Author Topic: Plate for Remote Cameras  (Read 2062 times)

0 Members and 1 Guest are viewing this topic.

Offline Andrew Lahodynskyj

  • Professional
  • Toronto
  • Posts: 7
    • Twitter
    • Instagram
      • Email
Plate for Remote Cameras
« on: May 19, 2015, 10:37 PM »
Hey,

I was wondering if anyone has any recommendations for a plate for setting a remote camera on. Don't really want to spend a ton of money on this, but want something that will last.

I did some research and found fplate. Anyone have experience with this?

Thanks!


Toronto Freelancer.

Offline David Buzzard

  • Inactive Member
  • Whistler BC, Canada
  • Posts: 130
    • Twitter
    • Instagram
      • David Buzzard Photography
      • Email
Re: Plate for Remote Cameras
« Reply #1 on: May 20, 2015, 02:11 AM »
Why not just get some steel plate and bolt a ball head to it?


Freelance for the Whistler Question, Pique NewsMagazine, and the Squamish Chief

Offline Blair Gable

  • Inactive Member
  • Ottawa, ON
  • Posts: 367
      • Blair Gable Photography
Re: Plate for Remote Cameras
« Reply #2 on: May 20, 2015, 07:12 PM »
I made my own maybe 7 years ago out of aircraft aluminum and turned the screw threads by hand. Used it once.


Freelance picture-maker.

http://www.blairgable.com

Offline Warren Toda

  • Administrator
  • Toronto
  • Posts: 1964
      • www.warrentoda.com
      • Email
Re: Plate for Remote Cameras
« Reply #3 on: May 21, 2015, 03:02 PM »
Try the photo aisle at Home Depot :)

I've seen photographers who just use a piece of plywood with a bolt stuck through it. If you don't like wood (or metal), you can also use a chunk of plastic.

Or spend more and get a mini tripod, for example Manfrotto or a GorillaPod?


Photographer in Toronto
info@warrentoda.com

Offline David Buzzard

  • Inactive Member
  • Whistler BC, Canada
  • Posts: 130
    • Twitter
    • Instagram
      • David Buzzard Photography
      • Email
Re: Plate for Remote Cameras
« Reply #4 on: May 21, 2015, 09:01 PM »
I've seen Manfrotto short background stands used as well.  They're about $80, and you can put a light on it when you're not mounting remote cameras to it.  https://www.vistek.ca/store/ProPhotoLightingStands/230535/manfrotto-012b-backlite-stand-black.aspx


Freelance for the Whistler Question, Pique NewsMagazine, and the Squamish Chief

Offline Warren Toda

  • Administrator
  • Toronto
  • Posts: 1964
      • www.warrentoda.com
      • Email
Re: Plate for Remote Cameras
« Reply #5 on: June 12, 2015, 02:52 PM »
Here's a picture that shows a Gorillapod in use.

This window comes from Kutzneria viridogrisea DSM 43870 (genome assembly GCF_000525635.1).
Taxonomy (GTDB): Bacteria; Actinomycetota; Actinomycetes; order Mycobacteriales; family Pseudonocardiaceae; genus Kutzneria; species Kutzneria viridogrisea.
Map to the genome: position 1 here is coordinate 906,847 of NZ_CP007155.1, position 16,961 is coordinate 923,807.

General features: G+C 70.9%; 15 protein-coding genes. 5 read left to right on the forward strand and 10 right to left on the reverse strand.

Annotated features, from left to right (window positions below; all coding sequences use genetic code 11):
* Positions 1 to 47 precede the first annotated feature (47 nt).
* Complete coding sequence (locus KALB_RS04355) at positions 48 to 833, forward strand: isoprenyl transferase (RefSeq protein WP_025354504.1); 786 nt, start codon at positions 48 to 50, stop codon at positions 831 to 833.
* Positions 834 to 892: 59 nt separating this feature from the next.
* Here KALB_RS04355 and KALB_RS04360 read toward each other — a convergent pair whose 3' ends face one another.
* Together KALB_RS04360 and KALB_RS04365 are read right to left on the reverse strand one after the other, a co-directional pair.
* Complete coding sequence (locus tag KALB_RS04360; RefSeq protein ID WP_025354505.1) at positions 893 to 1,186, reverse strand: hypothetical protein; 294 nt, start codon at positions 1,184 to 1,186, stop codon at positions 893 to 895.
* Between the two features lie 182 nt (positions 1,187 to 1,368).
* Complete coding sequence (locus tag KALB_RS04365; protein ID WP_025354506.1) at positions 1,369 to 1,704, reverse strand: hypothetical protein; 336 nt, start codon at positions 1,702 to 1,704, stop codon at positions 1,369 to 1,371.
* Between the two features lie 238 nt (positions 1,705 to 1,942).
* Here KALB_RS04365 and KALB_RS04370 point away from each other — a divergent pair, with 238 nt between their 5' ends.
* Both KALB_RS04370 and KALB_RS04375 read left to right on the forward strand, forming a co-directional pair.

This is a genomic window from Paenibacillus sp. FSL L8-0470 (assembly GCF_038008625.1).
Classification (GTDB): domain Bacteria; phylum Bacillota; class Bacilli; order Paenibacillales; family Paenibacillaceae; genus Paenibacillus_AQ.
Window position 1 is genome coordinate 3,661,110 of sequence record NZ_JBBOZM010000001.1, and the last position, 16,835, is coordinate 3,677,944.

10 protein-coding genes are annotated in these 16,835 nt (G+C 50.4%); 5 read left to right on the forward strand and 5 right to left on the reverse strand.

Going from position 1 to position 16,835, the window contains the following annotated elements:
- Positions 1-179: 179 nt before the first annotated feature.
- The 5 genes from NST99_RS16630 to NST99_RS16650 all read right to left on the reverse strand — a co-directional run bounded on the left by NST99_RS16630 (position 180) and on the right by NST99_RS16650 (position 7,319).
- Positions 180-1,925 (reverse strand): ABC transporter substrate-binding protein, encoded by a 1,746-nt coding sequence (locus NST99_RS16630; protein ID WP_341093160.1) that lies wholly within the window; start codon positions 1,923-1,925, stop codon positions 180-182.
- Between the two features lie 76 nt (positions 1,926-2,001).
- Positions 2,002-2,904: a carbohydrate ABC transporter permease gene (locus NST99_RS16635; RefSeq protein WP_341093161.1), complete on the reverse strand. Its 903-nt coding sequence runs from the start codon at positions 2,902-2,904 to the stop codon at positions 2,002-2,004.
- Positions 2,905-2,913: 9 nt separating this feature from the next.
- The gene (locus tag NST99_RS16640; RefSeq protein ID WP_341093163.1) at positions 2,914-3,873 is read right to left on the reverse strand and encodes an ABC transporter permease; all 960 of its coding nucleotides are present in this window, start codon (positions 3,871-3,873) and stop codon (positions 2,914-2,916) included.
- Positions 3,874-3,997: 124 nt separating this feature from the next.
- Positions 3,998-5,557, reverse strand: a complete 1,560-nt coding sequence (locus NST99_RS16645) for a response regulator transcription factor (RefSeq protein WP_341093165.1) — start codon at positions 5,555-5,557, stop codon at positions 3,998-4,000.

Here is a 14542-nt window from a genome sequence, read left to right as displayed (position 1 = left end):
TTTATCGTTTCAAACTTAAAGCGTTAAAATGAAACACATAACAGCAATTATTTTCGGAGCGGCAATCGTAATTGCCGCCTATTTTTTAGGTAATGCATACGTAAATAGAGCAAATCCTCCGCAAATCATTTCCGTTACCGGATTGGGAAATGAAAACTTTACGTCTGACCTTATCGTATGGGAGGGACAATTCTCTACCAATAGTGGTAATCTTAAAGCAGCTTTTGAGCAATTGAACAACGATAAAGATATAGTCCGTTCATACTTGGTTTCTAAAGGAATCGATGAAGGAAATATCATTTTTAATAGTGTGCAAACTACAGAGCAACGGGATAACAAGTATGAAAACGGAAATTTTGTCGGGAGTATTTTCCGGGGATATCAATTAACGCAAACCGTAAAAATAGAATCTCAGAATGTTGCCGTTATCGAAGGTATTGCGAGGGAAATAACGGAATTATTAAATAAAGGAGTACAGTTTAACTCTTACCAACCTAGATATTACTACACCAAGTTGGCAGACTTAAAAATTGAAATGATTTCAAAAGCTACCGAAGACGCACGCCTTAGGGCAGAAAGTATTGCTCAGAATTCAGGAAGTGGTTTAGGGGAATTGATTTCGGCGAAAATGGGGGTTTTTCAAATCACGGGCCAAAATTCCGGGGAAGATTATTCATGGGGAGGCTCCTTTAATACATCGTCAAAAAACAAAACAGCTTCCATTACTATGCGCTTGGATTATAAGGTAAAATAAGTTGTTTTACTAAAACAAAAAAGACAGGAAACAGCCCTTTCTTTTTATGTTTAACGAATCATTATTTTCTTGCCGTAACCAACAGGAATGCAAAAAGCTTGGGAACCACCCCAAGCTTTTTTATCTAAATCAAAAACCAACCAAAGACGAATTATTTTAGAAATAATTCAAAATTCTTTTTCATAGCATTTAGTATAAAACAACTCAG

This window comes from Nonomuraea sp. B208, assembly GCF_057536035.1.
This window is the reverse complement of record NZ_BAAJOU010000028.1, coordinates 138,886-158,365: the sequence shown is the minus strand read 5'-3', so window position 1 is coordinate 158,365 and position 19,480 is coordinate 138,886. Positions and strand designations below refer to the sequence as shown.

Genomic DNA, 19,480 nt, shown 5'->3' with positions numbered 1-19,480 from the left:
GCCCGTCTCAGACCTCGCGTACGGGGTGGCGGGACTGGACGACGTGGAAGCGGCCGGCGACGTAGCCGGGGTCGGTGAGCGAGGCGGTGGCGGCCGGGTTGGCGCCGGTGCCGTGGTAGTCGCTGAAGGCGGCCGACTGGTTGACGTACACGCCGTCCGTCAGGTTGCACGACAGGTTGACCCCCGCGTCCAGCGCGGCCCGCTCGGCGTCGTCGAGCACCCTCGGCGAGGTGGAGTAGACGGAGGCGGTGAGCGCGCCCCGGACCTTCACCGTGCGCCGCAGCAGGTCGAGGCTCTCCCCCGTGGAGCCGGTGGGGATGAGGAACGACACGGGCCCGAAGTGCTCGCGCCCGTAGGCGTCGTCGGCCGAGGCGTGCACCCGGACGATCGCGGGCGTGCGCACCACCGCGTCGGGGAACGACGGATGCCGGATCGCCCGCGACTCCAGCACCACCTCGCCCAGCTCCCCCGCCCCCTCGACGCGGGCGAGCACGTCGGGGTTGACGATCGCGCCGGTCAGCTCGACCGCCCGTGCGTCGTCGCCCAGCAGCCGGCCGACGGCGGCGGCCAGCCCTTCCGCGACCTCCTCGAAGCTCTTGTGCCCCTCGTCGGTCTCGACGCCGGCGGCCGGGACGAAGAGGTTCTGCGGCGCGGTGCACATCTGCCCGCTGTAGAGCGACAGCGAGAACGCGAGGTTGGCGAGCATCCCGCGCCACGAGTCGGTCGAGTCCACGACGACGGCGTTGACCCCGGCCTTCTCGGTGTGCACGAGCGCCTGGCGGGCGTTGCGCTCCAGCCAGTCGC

Photographer in Toronto
info@warrentoda.com

Offline Andrew Lahodynskyj

  • Professional
  • Toronto
  • Posts: 7
    • Twitter
    • Instagram
      • Email
Re: Plate for Remote Cameras
« Reply #6 on: June 18, 2015, 03:23 PM »
Thanks for the tips guys!

The Gorillapod sounds quite nice.

I have a friend making an 8" x 8" aluminium plate for me out of scrap so I'm going to test that out. Since he's not charging anything, i can always order the Gorillapod if the plate doesn't work for me.

Is there much of a difference between using the plate or a mini tripod?


Toronto Freelancer.

Offline Warren Toda

  • Administrator
  • Toronto
  • Posts: 1964
      • www.warrentoda.com
      • Email
Re: Plate for Remote Cameras
« Reply #7 on: July 31, 2015, 07:08 PM »
At the Pan Am Games in Toronto last week, a few photographers used the "official" aluminum plate, some used a table-top tripod or a backlite stand, and several photogs just used a black-painted block of plywood.


Photographer in Toronto
info@warrentoda.com

Offline Warren Toda

  • Administrator
  • Toronto
  • Posts: 1964
      • www.warrentoda.com
      • Email
Re: Plate for Remote Cameras
« Reply #8 on: December 14, 2016, 06:13 PM »
A bit late but you might also get one of these plates. The company that makes this, and a bunch of other stuff, is based in Toronto.


Photographer in Toronto
info@warrentoda.com


Offline Warren Toda

  • Administrator
  • Toronto
  • Posts: 1964
      • www.warrentoda.com
      • Email
Re: Plate for Remote Cameras
« Reply #10 on: January 27, 2018, 08:39 PM »
The company that made the original(?) aluminum plate went out of business six(?) years ago after being in business for only three or four years (how many plates can you possibly sell?). But another new business popped up about a year ago and is selling a somewhat similar product for a similar price.


Many "hit and run" companies only sell their product(s) for a short time. It's like being a "one-hit-wonder" band where you have just one popular song for a short time.

This seems to be a trend in business these days: someone has an idea for a product, they crowd-fund it (or they give up), manufacture the product, get a web site, sell a bunch, and then close up shop when the demand stops. Relatively minimal investment and minimal risk involved.

« Last Edit: January 27, 2018, 08:52 PM by Warren Toda »

Photographer in Toronto
info@warrentoda.com